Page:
Escobar’s personal fortune was estimated at around $80 billion US dollars, but with so much money laundering and shady dealing it was impossible to tell how much money he really controlled. Before the United States DEA mobilised massively to combat the cocaine traffic, Escobar had bought his own Caribbean island to transform into one big cocaine production factory and even had his own submarines to enable clandestine shipping.

Back in Medellín, Escobar’s cousin was busy keeping accounts, laundering money through legitimate enterprise in big business construction contracts and a myriad of other businesses. This building, named Ovni, was built by Escobar as the central office for his money laundering operation. It was repossessed by the government after Escobar’s death and it is now used as a rehabilitation clinic for recovering drug addicts.

'Ovni' building- once Escobar crime HQ, now a big rehab clinic

And still, the bombs kept dropping. Escobar’s great fear was that an extradition treaty would be signed between Colombia and the USA, putting him right where he did not want to be, in U.S. hands. The Liberal government was close to such an agreement and the noose was tightening on Escobar; he was becoming increasingly desperate. In a single year, 150 police officers were killed in Medellín alone, after Escobar offered $1-$5 million Colombian Pesos to anyone who killed a cop. Stop and think about that for a minute. Imagine that in your city a police officer was shot dead for money, then another two were killed the same way that week. Then imagine this continuing every week for, say, a whole year. When Sergio was a kid, his mother didn’t let him outside after dark, it was just too dangerous.

Pablo car-bombed police stations and military installations. At one stage a presidential candidate he didn’t like was known to be taking a flight between Bogotá and Cali, so Escobar blew up the plane, killing all 107 passengers aboard. As it happened, the candidate had decided not to take that flight after all.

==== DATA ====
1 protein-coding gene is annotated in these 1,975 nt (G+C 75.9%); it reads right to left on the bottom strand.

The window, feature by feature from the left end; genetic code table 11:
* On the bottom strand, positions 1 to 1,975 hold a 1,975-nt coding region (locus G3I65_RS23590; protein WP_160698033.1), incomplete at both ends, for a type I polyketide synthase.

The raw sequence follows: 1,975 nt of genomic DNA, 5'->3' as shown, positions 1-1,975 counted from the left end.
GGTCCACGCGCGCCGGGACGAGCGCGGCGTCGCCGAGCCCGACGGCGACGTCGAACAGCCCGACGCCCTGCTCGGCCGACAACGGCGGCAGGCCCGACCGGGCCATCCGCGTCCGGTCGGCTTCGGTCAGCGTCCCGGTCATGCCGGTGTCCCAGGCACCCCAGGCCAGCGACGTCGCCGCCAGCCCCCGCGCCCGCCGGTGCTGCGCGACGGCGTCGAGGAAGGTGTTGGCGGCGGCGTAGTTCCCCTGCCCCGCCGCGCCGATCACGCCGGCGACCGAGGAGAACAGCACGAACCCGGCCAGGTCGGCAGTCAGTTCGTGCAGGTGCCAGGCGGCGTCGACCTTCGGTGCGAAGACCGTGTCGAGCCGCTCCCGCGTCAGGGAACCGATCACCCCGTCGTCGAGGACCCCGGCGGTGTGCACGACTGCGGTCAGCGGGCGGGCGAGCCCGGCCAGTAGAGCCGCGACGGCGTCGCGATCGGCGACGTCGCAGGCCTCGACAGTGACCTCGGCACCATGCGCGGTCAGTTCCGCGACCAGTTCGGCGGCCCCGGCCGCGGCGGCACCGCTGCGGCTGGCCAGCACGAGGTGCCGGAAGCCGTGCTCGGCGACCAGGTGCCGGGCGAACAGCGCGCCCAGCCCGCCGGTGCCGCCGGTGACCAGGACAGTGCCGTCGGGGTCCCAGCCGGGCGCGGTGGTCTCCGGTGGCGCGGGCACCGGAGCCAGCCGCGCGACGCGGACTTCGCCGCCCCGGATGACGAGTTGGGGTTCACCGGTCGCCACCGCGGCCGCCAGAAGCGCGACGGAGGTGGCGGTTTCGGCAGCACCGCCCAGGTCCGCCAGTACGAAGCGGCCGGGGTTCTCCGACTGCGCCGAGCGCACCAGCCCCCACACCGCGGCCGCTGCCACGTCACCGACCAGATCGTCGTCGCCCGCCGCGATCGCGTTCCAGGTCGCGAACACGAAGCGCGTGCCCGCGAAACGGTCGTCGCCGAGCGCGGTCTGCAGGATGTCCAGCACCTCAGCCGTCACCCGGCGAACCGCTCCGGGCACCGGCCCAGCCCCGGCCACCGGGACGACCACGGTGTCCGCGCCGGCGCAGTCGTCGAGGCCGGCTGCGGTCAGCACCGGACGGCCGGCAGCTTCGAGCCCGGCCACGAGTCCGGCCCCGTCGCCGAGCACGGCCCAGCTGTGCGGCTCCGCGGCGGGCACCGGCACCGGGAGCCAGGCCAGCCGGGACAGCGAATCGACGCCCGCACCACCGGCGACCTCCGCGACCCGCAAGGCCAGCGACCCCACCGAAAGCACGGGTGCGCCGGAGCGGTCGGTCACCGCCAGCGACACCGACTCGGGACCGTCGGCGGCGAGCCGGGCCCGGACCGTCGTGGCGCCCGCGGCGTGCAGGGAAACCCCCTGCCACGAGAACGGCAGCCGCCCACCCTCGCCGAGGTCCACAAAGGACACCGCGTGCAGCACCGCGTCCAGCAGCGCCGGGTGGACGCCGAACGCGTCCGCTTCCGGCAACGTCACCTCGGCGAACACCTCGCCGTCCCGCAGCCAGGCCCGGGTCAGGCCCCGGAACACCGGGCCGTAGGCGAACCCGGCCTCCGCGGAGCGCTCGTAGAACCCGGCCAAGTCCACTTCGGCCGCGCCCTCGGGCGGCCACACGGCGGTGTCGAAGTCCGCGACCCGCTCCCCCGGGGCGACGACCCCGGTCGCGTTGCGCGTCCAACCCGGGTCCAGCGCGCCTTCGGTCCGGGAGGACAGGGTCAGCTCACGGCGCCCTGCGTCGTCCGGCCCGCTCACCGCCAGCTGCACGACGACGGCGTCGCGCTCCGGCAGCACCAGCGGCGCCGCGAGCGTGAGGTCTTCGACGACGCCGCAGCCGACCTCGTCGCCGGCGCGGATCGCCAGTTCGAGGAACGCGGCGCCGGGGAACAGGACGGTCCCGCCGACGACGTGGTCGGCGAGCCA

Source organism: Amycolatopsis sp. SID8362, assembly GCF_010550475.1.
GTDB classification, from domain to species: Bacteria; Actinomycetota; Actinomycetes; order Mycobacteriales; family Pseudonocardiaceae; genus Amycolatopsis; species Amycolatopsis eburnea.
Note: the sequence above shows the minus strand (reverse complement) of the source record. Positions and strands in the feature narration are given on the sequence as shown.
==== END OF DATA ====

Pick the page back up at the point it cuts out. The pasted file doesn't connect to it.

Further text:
Probably the creepiest thing about the tour was the lingering sense of chaos that was ‘not so long ago’, and the sense that now no one wants to touch these relics of the past, as if they are cursed. The house where Escobar was killed was vacant for years, until an unsuperstitious buyer moved into it.

Escobar barrio- he was shot on the roof of this house

Buildings that were being financed by Escobar and built in the ‘concrete-block’ Escobar building style but were unfinished remain that way today. Light aircraft used by Escobar to traffic cocaine were seized by the police and parked at the back of the airport- uncertain what to do with them, their rotting hulks remain there now.

Unfinished- the remains of an Escobar building project

The remains of a few of Pablo's light aircraft

We wrapped up the tour with a visit to Escobar’s grave and it rained on us in a sudden downpour. Sergio liked my wristwatch and he told me so, he used to have a similar one but the display was a little bit different. Sergio was a law student when he wasn’t tour guiding. We played some table tennis back at the hostel before we parted ways.

1 comment:

  1. He should rot in hell for all of the innocent lives that were taken and all the families that had to suffer because of it.